Rolling over or transferring your tax qualified pension plan may be a good option for those looking to delay the payment of income taxes.
Rollovers and/or transfers are typically triggered by a separation of service from an employer.
However, since 1993 rollovers can be subject to a 20% mandatory withholding tax if you do not rollover or transfer your assets directly from one institution to another or within a 60 day window, so one should employ great caution.
But first, let's make the proper distinction between Rollover, Transfers and Direct Rollovers.
If the investor receives a distribution from a tax qualified plan such as a 403B, IRA or SEP, the investor may rollover to another qualified plan (providing the new plan accepts qualified plan monies).
For example, a 403(b) can be rolled to another 403(b) or to an IRA, while a SEP can be rolled to another SEP or IRA.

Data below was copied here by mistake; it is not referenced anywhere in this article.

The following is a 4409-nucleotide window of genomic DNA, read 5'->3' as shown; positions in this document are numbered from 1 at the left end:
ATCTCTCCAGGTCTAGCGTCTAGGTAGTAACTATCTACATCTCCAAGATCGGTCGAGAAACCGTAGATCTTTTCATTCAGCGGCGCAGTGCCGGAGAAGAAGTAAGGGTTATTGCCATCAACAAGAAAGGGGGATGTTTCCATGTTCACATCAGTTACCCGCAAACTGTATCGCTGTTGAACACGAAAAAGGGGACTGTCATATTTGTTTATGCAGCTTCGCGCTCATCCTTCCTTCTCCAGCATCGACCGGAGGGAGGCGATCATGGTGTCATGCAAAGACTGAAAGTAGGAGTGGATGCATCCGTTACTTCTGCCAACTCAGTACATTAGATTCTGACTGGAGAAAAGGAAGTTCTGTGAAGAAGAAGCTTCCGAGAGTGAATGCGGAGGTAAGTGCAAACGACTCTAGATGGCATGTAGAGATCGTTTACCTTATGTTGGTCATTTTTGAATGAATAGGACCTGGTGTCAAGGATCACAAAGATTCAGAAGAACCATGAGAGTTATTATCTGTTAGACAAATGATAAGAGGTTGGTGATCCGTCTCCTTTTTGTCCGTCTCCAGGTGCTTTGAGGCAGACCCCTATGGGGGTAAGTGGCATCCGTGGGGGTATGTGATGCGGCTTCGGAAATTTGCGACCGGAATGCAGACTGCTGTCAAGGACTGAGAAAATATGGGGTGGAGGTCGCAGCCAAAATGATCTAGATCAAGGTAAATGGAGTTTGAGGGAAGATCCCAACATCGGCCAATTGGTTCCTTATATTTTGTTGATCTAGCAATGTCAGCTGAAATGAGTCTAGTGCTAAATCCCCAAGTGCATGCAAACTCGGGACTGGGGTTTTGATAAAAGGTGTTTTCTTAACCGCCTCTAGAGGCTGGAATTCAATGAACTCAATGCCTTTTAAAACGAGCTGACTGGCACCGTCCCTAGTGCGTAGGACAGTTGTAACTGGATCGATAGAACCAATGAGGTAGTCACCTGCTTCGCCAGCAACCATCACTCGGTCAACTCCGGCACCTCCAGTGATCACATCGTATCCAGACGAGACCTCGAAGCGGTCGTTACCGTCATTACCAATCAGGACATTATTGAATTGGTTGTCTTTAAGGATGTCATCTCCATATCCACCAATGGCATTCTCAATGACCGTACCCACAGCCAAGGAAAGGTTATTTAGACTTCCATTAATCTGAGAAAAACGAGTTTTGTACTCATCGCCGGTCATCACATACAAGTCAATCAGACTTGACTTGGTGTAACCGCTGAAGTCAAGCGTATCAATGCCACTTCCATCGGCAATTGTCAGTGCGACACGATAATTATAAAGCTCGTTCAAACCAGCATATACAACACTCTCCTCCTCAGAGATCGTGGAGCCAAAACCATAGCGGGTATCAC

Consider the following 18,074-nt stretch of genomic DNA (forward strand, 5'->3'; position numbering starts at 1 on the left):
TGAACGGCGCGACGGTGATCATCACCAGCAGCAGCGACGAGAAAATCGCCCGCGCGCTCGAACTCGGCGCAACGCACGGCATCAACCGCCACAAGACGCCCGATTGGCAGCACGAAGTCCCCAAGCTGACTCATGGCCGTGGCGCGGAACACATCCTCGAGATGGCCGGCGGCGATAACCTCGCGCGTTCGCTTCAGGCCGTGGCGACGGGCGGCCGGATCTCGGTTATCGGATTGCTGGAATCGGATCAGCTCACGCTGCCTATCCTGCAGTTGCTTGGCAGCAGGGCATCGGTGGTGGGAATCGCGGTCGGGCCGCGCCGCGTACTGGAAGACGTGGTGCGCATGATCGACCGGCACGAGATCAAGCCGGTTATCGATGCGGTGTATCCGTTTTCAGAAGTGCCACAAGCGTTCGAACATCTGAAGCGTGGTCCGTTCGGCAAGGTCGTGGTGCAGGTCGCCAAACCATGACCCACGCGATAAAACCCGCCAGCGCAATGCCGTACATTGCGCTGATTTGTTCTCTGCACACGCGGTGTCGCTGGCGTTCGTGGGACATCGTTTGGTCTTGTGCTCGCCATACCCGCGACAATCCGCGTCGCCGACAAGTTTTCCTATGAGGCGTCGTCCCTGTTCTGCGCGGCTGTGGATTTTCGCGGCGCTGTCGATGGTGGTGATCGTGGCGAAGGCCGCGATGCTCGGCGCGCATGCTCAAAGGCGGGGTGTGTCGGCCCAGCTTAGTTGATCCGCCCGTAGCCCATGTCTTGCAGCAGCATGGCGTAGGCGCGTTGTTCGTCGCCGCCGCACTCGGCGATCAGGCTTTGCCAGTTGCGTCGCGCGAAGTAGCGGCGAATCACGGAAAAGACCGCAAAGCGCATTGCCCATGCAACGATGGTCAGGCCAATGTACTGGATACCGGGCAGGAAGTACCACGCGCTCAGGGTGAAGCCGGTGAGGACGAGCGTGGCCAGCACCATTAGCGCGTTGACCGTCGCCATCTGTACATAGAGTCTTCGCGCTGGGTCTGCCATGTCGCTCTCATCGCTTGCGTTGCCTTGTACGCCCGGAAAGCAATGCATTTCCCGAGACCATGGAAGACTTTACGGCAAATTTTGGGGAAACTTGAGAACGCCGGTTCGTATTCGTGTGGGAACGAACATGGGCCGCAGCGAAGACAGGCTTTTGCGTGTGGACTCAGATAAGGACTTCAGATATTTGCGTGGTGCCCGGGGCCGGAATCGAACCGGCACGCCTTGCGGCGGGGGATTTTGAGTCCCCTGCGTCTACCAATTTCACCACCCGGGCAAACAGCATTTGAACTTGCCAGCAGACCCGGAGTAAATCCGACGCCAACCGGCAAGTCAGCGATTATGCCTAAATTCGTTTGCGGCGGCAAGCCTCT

The Transfer, like the Rollover, does not trigger adverse tax consequences when done correctly. A 'transfer" is characterized as an institution to institution transaction with the classification of assets going to another identical classification. For example, these tax deferred transfers would be for and IRA to IRA, SEP to SEP and 403(b) to 403(b) transfers.
This transaction is typically made from a 403B or 401K or other tax-qualified company pension plan directly to a Self-Directed IRA plan, but not vise-versa.
Action To Take
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